Hundreds gather in Navajo Veterans Memorial Park to remember heroes

Two-Day Honor Run across Navajo, and Hopi Nations concludes with Wreath Laying, Torch Lighting Ceremony

Photo by Karen Francis/Office of Navajo Nation Speaker
The honor riders just a few miles before arriving in Shiprock, N.M. on May 18.

Photo by Karen Francis/Office of Navajo Nation Speaker The honor riders just a few miles before arriving in Shiprock, N.M. on May 18.

WINDOW ROCK -- Navajo, Hopi and non-Native soldiers and veterans alike were shown honor and respect for their service and sacrifice during a torch-lighting ceremony at the Navajo Nation Veterans Memorial Park under the sacred Window Rock here May 18.

As a Navajo prayer was sung over loudspeakers, Judith Young, the national president of American Gold Star Mothers Inc., led a procession of Navajo Gold Star mothers wearing new, fringed, white shawls with large gold stars around the perimeter of the park to its center where a flame was lit from the torch she carried.

Navajo Nation President Joe Shirley Jr., and Navajo Nation Council Speaker Lawrence T. Morgan then slowly carried a large gold star wreath from the steps of the park to the newly-lit flame, and stood in silent remembrance before stepping aside.

The solemn moment was witnessed by about 500 people who had come to pay their respects, including some 250 motorcycle riders who had just completed a two-day Honor Run throughout the Navajo and Hopi nations to commemorate soldiers1 and veterans' sacrifice.

Among them was numerous Navajo Nation Council delegates, Navajo Vice President Frank Dayish, Jr., and members of the organizations Carry The Flame and Rolling Thunder, a national organization that rides to promote awareness about service men and women who are missing in action or ar prisoners of war.

"Freedom is very precious and we know that freedom did not come free," President Shirley told the crowd. "It is our warriors who ensure our freedom and protect our Navajo way of life."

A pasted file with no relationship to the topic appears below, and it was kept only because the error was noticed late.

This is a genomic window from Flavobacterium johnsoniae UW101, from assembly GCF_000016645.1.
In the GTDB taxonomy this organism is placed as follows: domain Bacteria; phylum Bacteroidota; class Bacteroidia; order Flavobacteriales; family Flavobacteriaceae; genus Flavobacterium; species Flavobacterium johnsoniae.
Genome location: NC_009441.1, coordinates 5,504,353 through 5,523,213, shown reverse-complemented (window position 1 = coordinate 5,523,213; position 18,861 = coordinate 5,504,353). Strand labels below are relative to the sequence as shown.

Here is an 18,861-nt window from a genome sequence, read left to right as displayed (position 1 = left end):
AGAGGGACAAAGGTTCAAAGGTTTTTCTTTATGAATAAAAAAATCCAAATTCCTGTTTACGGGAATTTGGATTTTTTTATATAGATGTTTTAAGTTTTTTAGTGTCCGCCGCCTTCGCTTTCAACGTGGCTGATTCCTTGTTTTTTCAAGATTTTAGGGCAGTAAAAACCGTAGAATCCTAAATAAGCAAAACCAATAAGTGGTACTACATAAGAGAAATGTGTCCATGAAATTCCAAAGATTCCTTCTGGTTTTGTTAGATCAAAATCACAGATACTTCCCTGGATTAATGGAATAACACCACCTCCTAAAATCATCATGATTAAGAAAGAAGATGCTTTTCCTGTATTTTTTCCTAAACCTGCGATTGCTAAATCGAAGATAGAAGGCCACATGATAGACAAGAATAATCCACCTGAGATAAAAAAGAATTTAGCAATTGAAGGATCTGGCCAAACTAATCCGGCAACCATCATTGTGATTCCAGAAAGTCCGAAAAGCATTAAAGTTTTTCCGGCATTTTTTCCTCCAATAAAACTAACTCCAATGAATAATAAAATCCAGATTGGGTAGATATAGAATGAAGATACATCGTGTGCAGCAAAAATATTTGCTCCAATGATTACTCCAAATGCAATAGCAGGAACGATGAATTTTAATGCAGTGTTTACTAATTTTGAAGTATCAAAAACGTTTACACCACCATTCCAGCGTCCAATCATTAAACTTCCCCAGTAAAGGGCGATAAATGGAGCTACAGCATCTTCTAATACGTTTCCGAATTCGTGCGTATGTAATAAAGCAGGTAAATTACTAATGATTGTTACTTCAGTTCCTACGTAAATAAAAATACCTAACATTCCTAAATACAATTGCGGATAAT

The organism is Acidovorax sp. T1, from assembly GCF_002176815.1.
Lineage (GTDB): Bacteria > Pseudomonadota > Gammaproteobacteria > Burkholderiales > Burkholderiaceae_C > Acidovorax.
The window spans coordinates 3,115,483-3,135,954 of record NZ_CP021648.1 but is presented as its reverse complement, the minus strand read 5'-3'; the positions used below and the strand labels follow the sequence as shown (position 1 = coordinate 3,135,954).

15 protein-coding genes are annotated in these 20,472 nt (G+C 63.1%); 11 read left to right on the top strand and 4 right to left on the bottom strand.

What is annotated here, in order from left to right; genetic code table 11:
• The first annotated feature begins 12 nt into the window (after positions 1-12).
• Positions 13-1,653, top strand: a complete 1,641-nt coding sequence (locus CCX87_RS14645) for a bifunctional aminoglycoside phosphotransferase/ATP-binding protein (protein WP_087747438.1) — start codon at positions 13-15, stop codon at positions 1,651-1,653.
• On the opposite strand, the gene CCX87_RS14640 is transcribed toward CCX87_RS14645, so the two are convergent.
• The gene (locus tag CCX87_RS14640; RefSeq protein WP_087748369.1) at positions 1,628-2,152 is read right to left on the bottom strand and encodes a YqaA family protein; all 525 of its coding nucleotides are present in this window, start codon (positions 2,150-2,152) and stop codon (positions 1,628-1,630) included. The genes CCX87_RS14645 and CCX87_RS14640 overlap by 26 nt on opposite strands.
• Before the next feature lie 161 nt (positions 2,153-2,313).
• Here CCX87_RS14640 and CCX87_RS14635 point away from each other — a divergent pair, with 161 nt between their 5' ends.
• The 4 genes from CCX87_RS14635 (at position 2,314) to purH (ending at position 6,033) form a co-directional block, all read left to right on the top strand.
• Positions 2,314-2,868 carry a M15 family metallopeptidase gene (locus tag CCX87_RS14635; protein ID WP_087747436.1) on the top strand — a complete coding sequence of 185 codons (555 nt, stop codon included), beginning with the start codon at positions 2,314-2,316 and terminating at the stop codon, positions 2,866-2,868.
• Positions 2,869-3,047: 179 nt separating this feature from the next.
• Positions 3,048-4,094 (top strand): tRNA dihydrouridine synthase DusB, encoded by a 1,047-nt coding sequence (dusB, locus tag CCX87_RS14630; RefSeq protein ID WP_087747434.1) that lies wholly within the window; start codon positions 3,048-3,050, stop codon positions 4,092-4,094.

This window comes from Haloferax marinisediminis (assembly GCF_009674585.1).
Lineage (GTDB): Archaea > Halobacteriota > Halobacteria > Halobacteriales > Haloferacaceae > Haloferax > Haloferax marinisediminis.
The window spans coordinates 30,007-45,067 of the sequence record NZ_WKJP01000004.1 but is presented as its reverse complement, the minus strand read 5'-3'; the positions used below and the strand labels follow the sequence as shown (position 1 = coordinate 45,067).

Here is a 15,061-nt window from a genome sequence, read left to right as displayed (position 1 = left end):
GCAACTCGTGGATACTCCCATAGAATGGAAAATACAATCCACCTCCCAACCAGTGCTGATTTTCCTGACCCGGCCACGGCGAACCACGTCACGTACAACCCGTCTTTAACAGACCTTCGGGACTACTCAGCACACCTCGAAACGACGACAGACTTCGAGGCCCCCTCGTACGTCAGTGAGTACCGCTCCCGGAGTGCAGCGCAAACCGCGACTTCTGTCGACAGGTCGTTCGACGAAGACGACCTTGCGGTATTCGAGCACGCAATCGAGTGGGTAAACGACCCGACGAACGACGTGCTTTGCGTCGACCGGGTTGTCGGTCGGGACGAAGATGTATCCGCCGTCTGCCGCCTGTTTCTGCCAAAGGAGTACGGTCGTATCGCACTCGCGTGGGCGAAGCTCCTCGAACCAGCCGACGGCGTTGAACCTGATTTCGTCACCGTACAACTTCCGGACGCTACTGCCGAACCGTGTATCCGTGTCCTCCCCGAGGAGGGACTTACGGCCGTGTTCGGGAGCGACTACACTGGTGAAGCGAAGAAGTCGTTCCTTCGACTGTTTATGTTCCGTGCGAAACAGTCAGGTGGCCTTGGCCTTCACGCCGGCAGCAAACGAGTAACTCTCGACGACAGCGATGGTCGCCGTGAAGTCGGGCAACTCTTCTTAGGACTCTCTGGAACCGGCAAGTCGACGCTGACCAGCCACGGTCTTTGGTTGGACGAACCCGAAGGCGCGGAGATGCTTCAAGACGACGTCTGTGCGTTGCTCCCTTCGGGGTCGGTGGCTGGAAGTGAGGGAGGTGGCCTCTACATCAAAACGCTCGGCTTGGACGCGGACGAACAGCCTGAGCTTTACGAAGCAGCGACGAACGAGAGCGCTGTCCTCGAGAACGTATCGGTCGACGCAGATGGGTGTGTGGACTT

"There are many people we need to remember," added Speaker Morgan. "There are many who are MIA and POW."

Prior to the wreath-laying, Young presented shawls to the mothers of eight Navajo soldiers who lost their lives since the start of the wars in Iraq and Afghanistan.

She said she hopes to create a Navajo Nation Chapter of the organization.

"While these shawls are beautiful," said Dennehotso Navajo Nation Council

delegate Katherine Benally, who served as mistress of ceremony, "they are

one we hope we never have to wear."

Young said that during the early days of World War I, a Blue Star was used to represent every man or woman in the military service of the Unite States. As the war progressed and men died in combat or from their wounds or disease, a gold star was used to cover the blue star, she said. The gold star came to represent the honor and glory accorded the person for his supreme sacrifice in offering for his country the last full measure of devotion and pride.

The Gold Star Mothers was formed in 1928 of mothers of soldiers who died.

Their mission was to unite in loyalty and love for each other, perpetuate the memory of their sacrifice, inspire patriotism and reverence for the flag and to assist veterans.

King Cavalier, president of Operation Carry The Flame, said that when the motorcycle riders first came to Navajoland three years ago to honor the late

Lori Piestewa, the first Native woman soldier to be killed in American combat during the opening days of the Iraq war, "we didn't know the depth of respect that the Navajo people shows its warriors."

He said the Navajo people gave the riders a teaching of respect that is renewed with each visit.

"And we thank you for caring enough to teach us," he said.

He said Operation Carry The Flame has two missions. One is a national fund-raising effort for an official Gold Star Mothers national monument, and the second is create scholarships for Navigating Children's Grief training courses designed to help children of military parents deal with the grief of a parent who leaves for military service, is injured or is killed. The program is to develop essential grief management skills for school principals, teachers, counselors, clergy, organizational leaders, health

care professionals and others who interact with grieving children from military families.

"We think it1s a lot better to help a child than to fix an adult," Mr. Cavalier said. "The more people we have in helping children, the better we all will be."

Among the Navajo and Hopi servicemen and women honored are:

• U.S. Army Spc. Clint Lamebear

• U.S. Army Spc. Lori Piestewa

• U.S. Army Private 1st Class Sheldon Hawk Eagle

• U.S. Army Sgt. Lee Duane Todacheene

• U.S. Army Private 1st Class Harry Shondee Jr.

•USMC Lance Cpl. Quinn A. Keith

• USMC Cpl. Bernice K. Yazzie

• USMC Lance Cpl Jonathan Grant

• USMC Lance Cpl. Kevin B. Joyce

• U.S. Army Cpl. Lyle J. Cambridge

• U.S. Army Sgt. Marshall A. Westbrook

• USMC Cpl. Brett Lee Lundstrom

• U.S. Army Sgt. Clifton J. Yazzie

(George Hardeen is Navajo Nation Communications Director.)

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